Scorch hastily interfered before someone said something they'd regret. "Druitt, do you have any idea what that weapon could be, or even where it came from?"

"I think it might've been the average Aubade weaponry, but reinforced with some kind of new magic; holy magic, at that," Druitt explained. "Y'know, like that 'purification' nonsense from the original afterlife customs." He shot Leiytning a glare of suspicion. "I'm surprised that you didn't recognize it. Aren't you familiar with this kind of stuff?"

"It wasn't purification magic," Leiytning replied. "The Aubades would require an afterlife of their own to obtain it. Not to mention, the wards and cursing symbols that Corelia used resembled elven magic, more than anything else, and Thundur even detected a similar aura coming from it. Perhaps a trade with elves is what's happening, though there's no way to tell which kind of elf would be behind this."

Druitt nodded. "Interesting. Also, there's something I need to ask about, while I'm here. Did you ever find anything with the Storm Gargoyles, or was that birdbrain a liar?"

"Actually, we did find that Corelia and Xarin had established a secret trade system. In return for gold, Xarin was supplying the sylphs with magic materials. Naturally, we did fix that problem before it got any worse."

Druitt cackled at the thought. "Never trust gargoyles; I say that too often, but no one listens! Even that 'Savux' fellow agrees, and he is one! Well, I think that's-" Suddenly, he looked alarmed. "Hell, I nearly forgot! I said that I'd require your help."

"With what?" Leiytning interrogated.

"One of the sylphs that we killed was a weak lieutenant," Druitt explained. "She had a map and note with her, and it showed who their other targets were. As usual, they have eyes on you, so you should be careful. Although it seems that they also have eyes on a waterborne gargoyle race."

"The Aquarus tribe?" Timbur suggested. 

"Yes, them," said Druitt. "I would warn them of the danger myself, but the only way to that section of the Siren's River is through the moors, and I can't tread through that damnable swamp with my bad legs. Not to mention, I can't fight anything if there really is trouble."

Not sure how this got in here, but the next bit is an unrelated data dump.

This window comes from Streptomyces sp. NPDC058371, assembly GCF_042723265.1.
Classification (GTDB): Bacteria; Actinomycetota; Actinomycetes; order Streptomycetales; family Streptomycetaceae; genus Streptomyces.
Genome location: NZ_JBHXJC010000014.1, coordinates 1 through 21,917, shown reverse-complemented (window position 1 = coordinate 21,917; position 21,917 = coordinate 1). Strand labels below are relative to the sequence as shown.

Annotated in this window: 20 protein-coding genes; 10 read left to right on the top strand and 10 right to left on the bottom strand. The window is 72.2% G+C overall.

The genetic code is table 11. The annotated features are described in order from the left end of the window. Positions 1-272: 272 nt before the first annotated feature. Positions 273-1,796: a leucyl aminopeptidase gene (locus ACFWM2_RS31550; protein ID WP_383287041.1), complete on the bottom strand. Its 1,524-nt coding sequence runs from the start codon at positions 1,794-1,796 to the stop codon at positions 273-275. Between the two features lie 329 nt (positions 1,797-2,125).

Leiytning already had the gist in mind. "You want us to warn them about Corelia?"

"Yes," Druitt answered. "Aquarus Gargoyles aren't too fond of any demons, but we shouldn't sit by and watch Corelia obliterate them. That's been happening far too much, already."

Druitt reached behind him, snatching something that he had been holding in the coil of his red tail. It was two pieces of paper stacked together. One was a map that was drawn on with red circles, X's, and question marks. The other was a note, which was written in the confusing, but popular 'Northern' language.

"This is your proof," Druitt explained, giving the papers to Leiytning. "There's no doubt that they won't believe you at first, so convince them by using this."

Timbur snatched the papers, looking at the note with confusion. However, he then looked at the map and saw a problem. When he spoke, it was with a tone of obvious vexation.

"It looks like those gargoyles aren't the only targets. Corelia's marked down the Ritin's territory, and the lair of some Chamber Goblins. Two lighter races, and a darker one."

"I can only translate so much," said Druitt. "I'm a novice at reading Northern, but I can tell that she's very hesitant about working with the Ritin, and the Chamber Goblins are to be used for something else. The Aquarus situation is urgent, though."

"Then we'll do this now," Leiytning spoke. "Timbur, Scorch, both of you are coming with me. Druitt, get out of here and stop letting yourself in without permission."

"Yeah, yeah," Druitt muttered, rolling his eyes. "This was urgent, though. Besides, your fortress doesn't have anything very interesting, so no worries."

Leiytning muttered under his breath, "I don't care about trespassing in the fortress as much as barging into my room."

Druitt cackled, then turned and left as suddenly as he came. He continued to ramble on to himself.

Once Druitt was gone, Timbur spoke, "So? Your plan?"

"I thought it was obvious," Scorch replied. "We need to get to the Aquarus Gargoyles before Corelia does."

"Here we go again," Timbur remarked. "I say we forget the Aquarus. We have enough trouble on our own."

Leiytning shot him a glare. "The Aquarus Gargoyles are a weak little tribe, and would easily lose in a fight against Corelia. We all know what near-extinction is like, so can you safely say that you're alright with having it happen to someone else, even though you have the ability to help prevent it?"

Scorch chimed in, "Nobody but the Aubades deserve that fate."